Jack’s documentary, The Nine Lives of Ozzy Osbourne – his second on the same subject – will air later this year, and in a new interview with Collider, he outlined what he hoped people would take from the production.
“One thing that my dad has always imparted on me is a good work ethic,” Jack said. “He’s worked since he was a teenager, nonstop, and his whole thing is you show up when you’ve gotta show up. My dad is the most prompt man alive. If you say, ‘Be here at three o’clock,’ he’s there at 2:55. He likes to fulfill his obligations, and that’s something that has always been very inspiring to me. A lot of musicians and a lot of that kind of rock ‘n’ roll vibe is to slack off and turn up when you wanna turn up. That’s not my dad. He’s got great work ethic, and that’s something that is very inspiring to me.”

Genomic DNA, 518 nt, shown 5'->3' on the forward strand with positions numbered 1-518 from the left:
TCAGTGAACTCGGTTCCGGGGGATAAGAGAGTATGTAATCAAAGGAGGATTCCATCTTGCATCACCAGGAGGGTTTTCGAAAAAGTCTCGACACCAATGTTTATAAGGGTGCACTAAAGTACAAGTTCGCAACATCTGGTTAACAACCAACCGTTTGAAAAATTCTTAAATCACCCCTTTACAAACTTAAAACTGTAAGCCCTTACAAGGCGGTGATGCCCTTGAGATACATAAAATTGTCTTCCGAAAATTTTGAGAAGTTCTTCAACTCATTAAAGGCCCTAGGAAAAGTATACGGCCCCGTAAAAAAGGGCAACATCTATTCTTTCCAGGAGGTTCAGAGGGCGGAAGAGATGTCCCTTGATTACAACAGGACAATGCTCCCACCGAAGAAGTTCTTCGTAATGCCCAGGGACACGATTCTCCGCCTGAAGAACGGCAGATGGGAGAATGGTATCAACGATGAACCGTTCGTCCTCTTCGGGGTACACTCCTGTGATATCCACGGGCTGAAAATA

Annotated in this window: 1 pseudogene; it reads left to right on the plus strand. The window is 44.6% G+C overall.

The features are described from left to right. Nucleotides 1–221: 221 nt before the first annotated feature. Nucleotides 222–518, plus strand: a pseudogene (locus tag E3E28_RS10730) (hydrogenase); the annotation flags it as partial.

He went on to say that Ozzy has established himself as “very unique” kind of entertainer during his 52 years in the spotlight. “It’s a very small class of people,” he argued. “When you look at his peers, which he wouldn’t consider his peers ‘cause he just doesn’t think that way, he really is among the Paul McCartneys and Mick Jaggers of the world.”
He pointed out that his dad possessed a “relatability” and that he wasn’t “sure everyone can necessarily relate to some of the world’s most famous, known recording artists.”
Asked what the documentary might do for Ozzy’s public perception, Jack said, “I would like people to see that my dad isn’t just a one-dimensional figure, if they ever thought that he was. There are many aspects to him, and this is a good look at that. Because of the persona that people have seen my father as, it’s always, ‘What’s wrong with him?’ But I think this documentary rephrases it as, ‘What happened to him?’ My dad has had a very fortunate life, but it’s been filled with a lot of turmoil, some of it self-inflicted and some completely out of his hands. This is an interesting look at that.”